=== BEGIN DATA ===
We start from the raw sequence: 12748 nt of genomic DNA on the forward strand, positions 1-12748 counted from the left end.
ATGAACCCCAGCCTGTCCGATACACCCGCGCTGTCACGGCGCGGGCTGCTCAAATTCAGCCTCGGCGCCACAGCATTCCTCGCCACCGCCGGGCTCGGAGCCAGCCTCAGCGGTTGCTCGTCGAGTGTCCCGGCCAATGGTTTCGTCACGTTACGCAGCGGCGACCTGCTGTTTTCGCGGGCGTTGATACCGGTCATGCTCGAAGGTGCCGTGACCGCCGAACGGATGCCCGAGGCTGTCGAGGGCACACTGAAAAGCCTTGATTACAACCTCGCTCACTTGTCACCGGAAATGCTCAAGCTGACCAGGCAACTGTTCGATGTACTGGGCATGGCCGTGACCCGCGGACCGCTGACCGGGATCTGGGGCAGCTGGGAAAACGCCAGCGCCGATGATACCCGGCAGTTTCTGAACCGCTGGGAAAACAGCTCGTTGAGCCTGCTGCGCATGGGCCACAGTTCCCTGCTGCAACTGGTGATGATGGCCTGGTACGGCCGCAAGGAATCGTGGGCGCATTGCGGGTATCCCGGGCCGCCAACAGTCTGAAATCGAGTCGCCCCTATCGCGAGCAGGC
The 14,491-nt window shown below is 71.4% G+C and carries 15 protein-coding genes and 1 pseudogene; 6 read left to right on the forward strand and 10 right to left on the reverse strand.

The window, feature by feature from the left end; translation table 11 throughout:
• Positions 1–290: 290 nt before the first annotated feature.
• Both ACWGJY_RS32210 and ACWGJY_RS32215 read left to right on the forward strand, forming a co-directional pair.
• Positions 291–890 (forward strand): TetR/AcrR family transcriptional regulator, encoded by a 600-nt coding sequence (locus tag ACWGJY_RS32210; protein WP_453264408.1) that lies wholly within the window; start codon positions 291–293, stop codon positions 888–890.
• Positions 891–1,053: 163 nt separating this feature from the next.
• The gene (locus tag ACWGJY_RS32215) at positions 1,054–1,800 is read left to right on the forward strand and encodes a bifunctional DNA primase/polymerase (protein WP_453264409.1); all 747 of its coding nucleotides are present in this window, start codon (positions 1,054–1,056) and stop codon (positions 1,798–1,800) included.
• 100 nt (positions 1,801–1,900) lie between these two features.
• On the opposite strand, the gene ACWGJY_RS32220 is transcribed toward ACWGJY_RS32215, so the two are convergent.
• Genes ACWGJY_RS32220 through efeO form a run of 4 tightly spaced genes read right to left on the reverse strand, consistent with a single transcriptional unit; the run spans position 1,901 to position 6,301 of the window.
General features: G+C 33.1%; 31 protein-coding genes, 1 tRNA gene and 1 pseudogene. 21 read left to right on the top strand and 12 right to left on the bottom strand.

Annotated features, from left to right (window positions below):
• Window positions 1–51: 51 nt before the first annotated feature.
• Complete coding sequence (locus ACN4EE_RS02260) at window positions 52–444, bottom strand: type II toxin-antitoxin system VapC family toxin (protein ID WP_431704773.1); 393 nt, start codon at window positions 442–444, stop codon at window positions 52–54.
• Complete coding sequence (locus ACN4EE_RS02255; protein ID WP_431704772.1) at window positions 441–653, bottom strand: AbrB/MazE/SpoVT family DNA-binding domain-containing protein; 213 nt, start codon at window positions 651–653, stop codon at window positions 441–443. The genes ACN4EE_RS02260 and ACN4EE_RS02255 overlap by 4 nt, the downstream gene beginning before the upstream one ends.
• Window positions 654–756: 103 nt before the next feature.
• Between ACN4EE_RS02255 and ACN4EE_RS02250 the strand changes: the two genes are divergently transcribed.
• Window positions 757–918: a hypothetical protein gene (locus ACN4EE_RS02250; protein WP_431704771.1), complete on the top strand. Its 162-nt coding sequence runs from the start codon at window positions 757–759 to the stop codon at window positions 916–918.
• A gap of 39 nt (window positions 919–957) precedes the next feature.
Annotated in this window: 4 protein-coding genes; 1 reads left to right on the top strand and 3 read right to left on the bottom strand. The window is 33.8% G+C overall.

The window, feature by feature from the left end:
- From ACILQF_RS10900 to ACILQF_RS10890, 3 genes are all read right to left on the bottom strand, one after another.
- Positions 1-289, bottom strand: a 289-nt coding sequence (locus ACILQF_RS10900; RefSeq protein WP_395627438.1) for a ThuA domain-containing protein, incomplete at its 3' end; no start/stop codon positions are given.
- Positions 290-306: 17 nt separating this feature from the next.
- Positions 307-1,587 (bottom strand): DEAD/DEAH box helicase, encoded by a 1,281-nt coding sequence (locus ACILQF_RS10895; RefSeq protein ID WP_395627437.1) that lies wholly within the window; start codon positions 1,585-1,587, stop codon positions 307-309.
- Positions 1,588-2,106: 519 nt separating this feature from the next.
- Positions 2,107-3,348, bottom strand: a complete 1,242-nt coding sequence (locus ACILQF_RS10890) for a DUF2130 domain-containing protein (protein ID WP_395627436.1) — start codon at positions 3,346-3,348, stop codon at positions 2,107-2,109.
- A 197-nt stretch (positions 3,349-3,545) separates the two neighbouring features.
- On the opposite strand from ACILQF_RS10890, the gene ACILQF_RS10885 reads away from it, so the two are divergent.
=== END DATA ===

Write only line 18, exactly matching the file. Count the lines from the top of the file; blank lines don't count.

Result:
• Window positions 654–756: 103 nt before the next feature.